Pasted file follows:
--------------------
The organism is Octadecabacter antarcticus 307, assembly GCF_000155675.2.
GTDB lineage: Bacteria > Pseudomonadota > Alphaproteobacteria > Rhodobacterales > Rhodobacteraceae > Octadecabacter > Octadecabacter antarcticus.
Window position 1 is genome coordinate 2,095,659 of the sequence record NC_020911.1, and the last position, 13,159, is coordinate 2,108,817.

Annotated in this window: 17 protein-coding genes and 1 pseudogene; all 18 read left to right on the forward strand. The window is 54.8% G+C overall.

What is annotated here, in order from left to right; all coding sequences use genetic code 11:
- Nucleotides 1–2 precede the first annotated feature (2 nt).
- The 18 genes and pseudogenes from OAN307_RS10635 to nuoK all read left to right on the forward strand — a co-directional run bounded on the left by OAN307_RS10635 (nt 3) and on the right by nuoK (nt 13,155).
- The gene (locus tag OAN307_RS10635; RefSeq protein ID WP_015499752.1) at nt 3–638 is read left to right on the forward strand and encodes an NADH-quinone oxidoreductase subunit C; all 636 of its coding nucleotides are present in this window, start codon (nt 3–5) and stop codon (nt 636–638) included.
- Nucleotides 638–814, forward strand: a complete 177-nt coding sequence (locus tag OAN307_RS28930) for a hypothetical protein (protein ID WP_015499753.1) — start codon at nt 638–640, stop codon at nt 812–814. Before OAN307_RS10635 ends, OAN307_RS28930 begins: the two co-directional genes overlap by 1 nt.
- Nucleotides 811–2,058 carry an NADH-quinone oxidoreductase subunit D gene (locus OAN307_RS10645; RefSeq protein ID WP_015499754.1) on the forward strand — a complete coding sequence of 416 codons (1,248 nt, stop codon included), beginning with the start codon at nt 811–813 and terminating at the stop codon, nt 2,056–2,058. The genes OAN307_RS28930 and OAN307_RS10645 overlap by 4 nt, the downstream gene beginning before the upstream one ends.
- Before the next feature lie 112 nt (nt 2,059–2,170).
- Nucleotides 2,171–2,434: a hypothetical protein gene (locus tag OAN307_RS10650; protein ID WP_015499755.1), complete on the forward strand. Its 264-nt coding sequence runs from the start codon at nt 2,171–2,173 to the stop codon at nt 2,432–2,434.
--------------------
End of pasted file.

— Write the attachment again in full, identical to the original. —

The organism is Octadecabacter antarcticus 307, assembly GCF_000155675.2.
GTDB lineage: Bacteria > Pseudomonadota > Alphaproteobacteria > Rhodobacterales > Rhodobacteraceae > Octadecabacter > Octadecabacter antarcticus.
Window position 1 is genome coordinate 2,095,659 of the sequence record NC_020911.1, and the last position, 13,159, is coordinate 2,108,817.

Annotated in this window: 17 protein-coding genes and 1 pseudogene; all 18 read left to right on the forward strand. The window is 54.8% G+C overall.

What is annotated here, in order from left to right; all coding sequences use genetic code 11:
- Nucleotides 1–2 precede the first annotated feature (2 nt).
- The 18 genes and pseudogenes from OAN307_RS10635 to nuoK all read left to right on the forward strand — a co-directional run bounded on the left by OAN307_RS10635 (nt 3) and on the right by nuoK (nt 13,155).
- The gene (locus tag OAN307_RS10635; RefSeq protein ID WP_015499752.1) at nt 3–638 is read left to right on the forward strand and encodes an NADH-quinone oxidoreductase subunit C; all 636 of its coding nucleotides are present in this window, start codon (nt 3–5) and stop codon (nt 636–638) included.
- Nucleotides 638–814, forward strand: a complete 177-nt coding sequence (locus tag OAN307_RS28930) for a hypothetical protein (protein ID WP_015499753.1) — start codon at nt 638–640, stop codon at nt 812–814. Before OAN307_RS10635 ends, OAN307_RS28930 begins: the two co-directional genes overlap by 1 nt.
- Nucleotides 811–2,058 carry an NADH-quinone oxidoreductase subunit D gene (locus OAN307_RS10645; RefSeq protein ID WP_015499754.1) on the forward strand — a complete coding sequence of 416 codons (1,248 nt, stop codon included), beginning with the start codon at nt 811–813 and terminating at the stop codon, nt 2,056–2,058. The genes OAN307_RS28930 and OAN307_RS10645 overlap by 4 nt, the downstream gene beginning before the upstream one ends.
- Before the next feature lie 112 nt (nt 2,059–2,170).
- Nucleotides 2,171–2,434: a hypothetical protein gene (locus tag OAN307_RS10650; protein ID WP_015499755.1), complete on the forward strand. Its 264-nt coding sequence runs from the start codon at nt 2,171–2,173 to the stop codon at nt 2,432–2,434.